The Pink Panther 2

Inspect the unexpected.

Comedy Mystery
92 min     5.752     2009     USA


When legendary treasures from around the world are stolen, including the priceless Pink Panther Diamond, Chief Inspector Dreyfus is forced to assign Inspector Clouseau to a team of international detectives and experts charged with catching the thief and retrieving the stolen artifacts.


Filipe Manuel Dias Neto wrote:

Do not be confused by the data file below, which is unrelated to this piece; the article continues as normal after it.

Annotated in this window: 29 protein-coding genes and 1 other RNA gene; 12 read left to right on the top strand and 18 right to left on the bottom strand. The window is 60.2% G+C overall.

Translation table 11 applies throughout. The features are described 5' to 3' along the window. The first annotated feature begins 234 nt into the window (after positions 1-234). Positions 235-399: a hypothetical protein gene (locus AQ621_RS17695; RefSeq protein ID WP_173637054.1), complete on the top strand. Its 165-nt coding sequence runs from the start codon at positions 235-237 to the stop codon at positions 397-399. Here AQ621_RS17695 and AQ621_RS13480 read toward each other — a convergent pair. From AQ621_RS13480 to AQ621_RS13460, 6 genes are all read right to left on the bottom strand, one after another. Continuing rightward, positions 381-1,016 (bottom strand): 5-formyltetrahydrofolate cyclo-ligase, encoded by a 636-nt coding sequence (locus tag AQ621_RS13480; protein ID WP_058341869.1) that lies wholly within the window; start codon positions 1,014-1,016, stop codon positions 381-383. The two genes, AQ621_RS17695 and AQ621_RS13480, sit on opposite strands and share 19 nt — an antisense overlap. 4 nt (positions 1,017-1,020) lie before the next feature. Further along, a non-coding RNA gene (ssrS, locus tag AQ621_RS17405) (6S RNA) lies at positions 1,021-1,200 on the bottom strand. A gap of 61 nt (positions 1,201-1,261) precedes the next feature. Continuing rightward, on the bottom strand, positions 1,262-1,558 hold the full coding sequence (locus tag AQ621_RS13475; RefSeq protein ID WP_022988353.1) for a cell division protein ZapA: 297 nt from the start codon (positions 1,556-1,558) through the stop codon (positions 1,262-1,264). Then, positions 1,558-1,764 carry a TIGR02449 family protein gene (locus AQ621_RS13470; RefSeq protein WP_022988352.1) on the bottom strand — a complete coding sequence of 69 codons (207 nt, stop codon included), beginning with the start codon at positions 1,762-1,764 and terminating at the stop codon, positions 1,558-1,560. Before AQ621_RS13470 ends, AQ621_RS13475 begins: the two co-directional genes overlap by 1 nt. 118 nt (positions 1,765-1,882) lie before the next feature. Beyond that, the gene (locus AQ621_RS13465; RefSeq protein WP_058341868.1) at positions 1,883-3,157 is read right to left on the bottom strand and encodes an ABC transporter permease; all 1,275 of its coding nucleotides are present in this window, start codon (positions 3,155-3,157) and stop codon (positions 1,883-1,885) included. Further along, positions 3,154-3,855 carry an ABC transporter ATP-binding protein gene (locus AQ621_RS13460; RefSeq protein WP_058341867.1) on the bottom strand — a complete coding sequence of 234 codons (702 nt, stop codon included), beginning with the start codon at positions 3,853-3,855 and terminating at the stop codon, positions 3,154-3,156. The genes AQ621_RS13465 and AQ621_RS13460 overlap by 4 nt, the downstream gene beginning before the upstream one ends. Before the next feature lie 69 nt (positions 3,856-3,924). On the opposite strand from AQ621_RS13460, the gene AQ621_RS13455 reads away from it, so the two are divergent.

**Frankly worse than its predecessor, despite an all-star cast that does everything they can to save the movie from complete disaster.** After a good commercial success, the production of a second film "Pink Panther" was foreseeable, in an eventual attempt to resurrect the franchise that was successful thirty years ago, thanks to the talent of Peter Sellers. Despite the chorus of negative reviews, the film went ahead, but was unable to learn from the predecessor's weaknesses and weaknesses. All the salvific qualities that I observed in the previous film are still very present here, but the problems and the less positive points became even more evident. Steve Martin continues, for me, to be one of the strengths of the film. It may displease a lot of people, but I think the actor was competent and did what was asked of him well. However, it seems to me undeniable that the material he was given to work with was weak, and the jokes designed for the character are not very interesting and do not deviate from the usual clichés of cheap and easy-going American comedies. Jean Reno and Emily Mortimer are still here, and both actors received more attention, more screen time and more relevance in this film. The two, each in their own way, play key roles in the plot and continue to do so to the best of their ability. The addition of John Cleese was really a bonus, as I felt several times that there was good working chemistry between him and Martin. The film also has good performances by Alfred Molina, Lily Tomlin, a decent (although not so good) performance by Andy Garcia, a cameo by Jeremy Irons and an unknown but sexy Aishwarya Rai Bachchan, who was chosen, I think, precisely because she's beautiful. If the level of the cast has improved, and almost everyone seems to give a reasonably decent performance, the same cannot be said for the script, a ream of paper that has not been able to give them something truly good to shine. In fact, the script is the biggest problem with the film itself: the story told is too unrealistic, too far-fetched to be logical. Starting with the simple idea of a "dream team" of international detectives, full of egos and vanities, but condemned to work together to solve a series of crimes, different from each other, although apparently committed by the same man! It doesn't make sense, just like stolen items, precious pieces of art or history, but impossible to generate real interest in a thief (unless the idea was to ask for a ransom on the return of the stolen object). And then there are some details that are simply not acceptable: the fact that Clouseau doesn't seem to have the slightest idea who the Pope is, for example... Technically, the film is very similar to its predecessor: the cinematography and film work reasonably well, and Paris is a beautiful, cinematic city. Again, the opening credits are very well executed, and Mancini's melody is well-used. However, the film has almost no soundtrack beyond that, and what it does have isn't particularly good or well-used. The editing seems clumsy and the pacing of the film is awkward, inharmonious, wasting time on silly things and rushing into scenes that deserved a few more minutes. The effects aren't great, and the movie, as a whole, looks cheaper and less professional than its immediate predecessor.